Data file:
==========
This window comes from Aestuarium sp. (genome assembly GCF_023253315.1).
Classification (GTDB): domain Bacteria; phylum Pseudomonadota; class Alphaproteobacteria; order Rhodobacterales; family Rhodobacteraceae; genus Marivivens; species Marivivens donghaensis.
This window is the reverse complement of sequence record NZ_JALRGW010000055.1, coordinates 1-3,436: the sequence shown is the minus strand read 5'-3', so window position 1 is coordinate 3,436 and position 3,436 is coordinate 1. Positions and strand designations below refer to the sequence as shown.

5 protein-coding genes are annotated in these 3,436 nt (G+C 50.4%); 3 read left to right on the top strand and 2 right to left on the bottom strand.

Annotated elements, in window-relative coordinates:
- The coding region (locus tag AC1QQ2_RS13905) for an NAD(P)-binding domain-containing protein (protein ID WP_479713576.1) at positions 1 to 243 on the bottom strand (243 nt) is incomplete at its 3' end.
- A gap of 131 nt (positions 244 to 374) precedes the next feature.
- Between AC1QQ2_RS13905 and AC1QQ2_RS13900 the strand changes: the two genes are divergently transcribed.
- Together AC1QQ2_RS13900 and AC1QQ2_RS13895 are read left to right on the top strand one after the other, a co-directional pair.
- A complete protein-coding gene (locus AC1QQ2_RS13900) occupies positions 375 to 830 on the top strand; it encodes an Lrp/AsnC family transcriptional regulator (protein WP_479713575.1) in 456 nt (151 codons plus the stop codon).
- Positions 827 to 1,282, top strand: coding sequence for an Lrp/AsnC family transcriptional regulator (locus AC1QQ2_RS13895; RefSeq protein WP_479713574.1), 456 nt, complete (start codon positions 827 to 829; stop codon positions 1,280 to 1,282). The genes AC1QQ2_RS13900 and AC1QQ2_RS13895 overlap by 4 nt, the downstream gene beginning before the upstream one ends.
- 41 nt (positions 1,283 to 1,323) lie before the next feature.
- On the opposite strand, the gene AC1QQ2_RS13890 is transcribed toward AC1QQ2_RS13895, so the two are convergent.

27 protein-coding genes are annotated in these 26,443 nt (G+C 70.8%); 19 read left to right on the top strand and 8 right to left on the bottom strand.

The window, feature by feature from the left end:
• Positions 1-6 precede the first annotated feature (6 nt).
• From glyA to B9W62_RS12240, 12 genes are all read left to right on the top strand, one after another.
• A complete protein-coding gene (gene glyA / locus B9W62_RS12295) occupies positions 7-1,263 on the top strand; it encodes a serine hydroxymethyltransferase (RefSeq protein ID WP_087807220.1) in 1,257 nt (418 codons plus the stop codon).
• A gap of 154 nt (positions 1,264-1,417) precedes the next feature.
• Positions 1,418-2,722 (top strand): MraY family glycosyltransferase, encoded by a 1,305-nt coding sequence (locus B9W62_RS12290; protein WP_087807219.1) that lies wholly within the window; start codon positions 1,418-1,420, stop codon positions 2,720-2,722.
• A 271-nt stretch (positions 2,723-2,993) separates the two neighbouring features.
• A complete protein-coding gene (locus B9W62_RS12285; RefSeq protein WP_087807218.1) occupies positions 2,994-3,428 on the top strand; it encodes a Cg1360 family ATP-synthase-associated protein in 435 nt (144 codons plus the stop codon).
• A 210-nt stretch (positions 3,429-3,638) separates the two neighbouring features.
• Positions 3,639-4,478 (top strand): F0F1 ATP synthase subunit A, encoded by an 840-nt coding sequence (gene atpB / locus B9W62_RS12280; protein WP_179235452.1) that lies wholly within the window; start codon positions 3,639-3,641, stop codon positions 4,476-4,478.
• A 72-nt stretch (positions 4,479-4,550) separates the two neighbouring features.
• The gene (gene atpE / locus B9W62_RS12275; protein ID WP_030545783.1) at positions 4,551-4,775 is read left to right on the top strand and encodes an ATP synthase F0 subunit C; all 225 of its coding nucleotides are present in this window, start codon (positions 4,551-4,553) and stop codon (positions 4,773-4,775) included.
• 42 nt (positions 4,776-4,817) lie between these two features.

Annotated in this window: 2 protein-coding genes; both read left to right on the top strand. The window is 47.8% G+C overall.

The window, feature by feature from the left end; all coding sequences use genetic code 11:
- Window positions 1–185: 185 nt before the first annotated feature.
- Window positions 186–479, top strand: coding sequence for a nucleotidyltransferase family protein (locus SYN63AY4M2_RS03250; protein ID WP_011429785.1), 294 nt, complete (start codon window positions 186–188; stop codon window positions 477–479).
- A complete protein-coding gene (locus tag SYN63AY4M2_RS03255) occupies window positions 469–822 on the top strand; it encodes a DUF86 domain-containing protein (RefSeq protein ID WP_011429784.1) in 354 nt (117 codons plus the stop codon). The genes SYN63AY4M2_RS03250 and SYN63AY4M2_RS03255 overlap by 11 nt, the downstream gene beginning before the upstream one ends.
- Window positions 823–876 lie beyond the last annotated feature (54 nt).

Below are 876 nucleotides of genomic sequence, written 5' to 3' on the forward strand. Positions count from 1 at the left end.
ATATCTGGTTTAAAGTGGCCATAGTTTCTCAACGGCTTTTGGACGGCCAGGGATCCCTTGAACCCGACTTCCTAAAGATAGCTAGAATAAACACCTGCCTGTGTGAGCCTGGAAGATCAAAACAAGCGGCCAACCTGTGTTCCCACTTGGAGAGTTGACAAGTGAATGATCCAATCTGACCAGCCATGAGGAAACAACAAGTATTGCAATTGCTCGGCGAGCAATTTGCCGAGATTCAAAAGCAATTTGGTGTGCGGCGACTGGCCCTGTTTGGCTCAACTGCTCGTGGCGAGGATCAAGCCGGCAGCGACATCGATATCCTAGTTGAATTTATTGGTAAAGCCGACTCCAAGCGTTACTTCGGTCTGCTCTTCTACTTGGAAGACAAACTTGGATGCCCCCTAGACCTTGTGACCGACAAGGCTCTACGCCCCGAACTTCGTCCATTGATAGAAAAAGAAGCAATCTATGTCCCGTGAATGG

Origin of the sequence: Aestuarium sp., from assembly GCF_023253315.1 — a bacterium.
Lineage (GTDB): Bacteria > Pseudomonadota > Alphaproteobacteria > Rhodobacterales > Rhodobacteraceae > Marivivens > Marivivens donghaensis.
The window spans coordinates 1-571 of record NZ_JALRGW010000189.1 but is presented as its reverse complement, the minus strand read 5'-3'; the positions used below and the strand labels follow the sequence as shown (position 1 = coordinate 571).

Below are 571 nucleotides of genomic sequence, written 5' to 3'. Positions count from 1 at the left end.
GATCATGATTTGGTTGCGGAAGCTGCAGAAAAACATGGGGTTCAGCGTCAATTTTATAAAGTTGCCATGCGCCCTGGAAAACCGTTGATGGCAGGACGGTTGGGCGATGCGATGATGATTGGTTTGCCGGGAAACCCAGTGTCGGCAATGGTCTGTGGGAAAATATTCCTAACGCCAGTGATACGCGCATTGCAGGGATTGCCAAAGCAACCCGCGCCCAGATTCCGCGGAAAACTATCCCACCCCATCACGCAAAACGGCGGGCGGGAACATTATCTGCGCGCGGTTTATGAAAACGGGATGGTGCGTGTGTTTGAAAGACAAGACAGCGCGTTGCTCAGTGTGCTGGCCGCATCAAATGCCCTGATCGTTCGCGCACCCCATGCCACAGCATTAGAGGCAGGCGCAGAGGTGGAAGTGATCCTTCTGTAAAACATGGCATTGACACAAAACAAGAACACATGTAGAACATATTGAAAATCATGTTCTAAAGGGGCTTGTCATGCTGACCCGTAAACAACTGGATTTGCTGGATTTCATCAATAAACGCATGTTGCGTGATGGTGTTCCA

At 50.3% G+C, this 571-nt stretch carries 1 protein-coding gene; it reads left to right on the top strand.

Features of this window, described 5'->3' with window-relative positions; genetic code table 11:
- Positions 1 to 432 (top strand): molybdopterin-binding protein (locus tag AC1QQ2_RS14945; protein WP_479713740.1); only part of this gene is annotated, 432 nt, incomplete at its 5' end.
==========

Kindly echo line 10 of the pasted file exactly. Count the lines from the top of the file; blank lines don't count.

- A complete protein-coding gene (locus AC1QQ2_RS13900) occupies positions 375 to 830 on the top strand; it encodes an Lrp/AsnC family transcriptional regulator (protein WP_479713575.1) in 456 nt (151 codons plus the stop codon).